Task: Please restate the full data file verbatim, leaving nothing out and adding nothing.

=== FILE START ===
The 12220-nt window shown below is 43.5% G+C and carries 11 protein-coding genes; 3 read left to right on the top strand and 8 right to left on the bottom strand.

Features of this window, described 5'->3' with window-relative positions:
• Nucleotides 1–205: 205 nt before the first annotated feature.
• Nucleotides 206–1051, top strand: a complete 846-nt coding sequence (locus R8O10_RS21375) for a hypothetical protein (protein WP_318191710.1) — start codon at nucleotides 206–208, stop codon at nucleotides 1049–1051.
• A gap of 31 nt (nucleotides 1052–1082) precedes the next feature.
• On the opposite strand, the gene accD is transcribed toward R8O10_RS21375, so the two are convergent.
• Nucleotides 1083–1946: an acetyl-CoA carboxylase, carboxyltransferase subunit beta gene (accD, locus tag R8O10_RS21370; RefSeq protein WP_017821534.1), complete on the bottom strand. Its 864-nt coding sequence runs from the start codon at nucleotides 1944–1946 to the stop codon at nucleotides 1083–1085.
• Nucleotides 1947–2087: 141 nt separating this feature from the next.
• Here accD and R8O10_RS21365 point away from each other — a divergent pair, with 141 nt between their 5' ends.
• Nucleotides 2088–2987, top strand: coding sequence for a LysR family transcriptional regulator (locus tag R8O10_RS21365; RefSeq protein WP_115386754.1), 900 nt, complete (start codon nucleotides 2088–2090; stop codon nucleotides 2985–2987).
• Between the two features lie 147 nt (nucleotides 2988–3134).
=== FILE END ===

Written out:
The 12220-nt window shown below is 43.5% G+C and carries 11 protein-coding genes; 3 read left to right on the top strand and 8 right to left on the bottom strand.

Features of this window, described 5'->3' with window-relative positions:
• Nucleotides 1–205: 205 nt before the first annotated feature.
• Nucleotides 206–1051, top strand: a complete 846-nt coding sequence (locus R8O10_RS21375) for a hypothetical protein (protein WP_318191710.1) — start codon at nucleotides 206–208, stop codon at nucleotides 1049–1051.
• A gap of 31 nt (nucleotides 1052–1082) precedes the next feature.
• On the opposite strand, the gene accD is transcribed toward R8O10_RS21375, so the two are convergent.
• Nucleotides 1083–1946: an acetyl-CoA carboxylase, carboxyltransferase subunit beta gene (accD, locus tag R8O10_RS21370; RefSeq protein WP_017821534.1), complete on the bottom strand. Its 864-nt coding sequence runs from the start codon at nucleotides 1944–1946 to the stop codon at nucleotides 1083–1085.
• Nucleotides 1947–2087: 141 nt separating this feature from the next.
• Here accD and R8O10_RS21365 point away from each other — a divergent pair, with 141 nt between their 5' ends.
• Nucleotides 2088–2987, top strand: coding sequence for a LysR family transcriptional regulator (locus tag R8O10_RS21365; RefSeq protein WP_115386754.1), 900 nt, complete (start codon nucleotides 2088–2090; stop codon nucleotides 2985–2987).
• Between the two features lie 147 nt (nucleotides 2988–3134).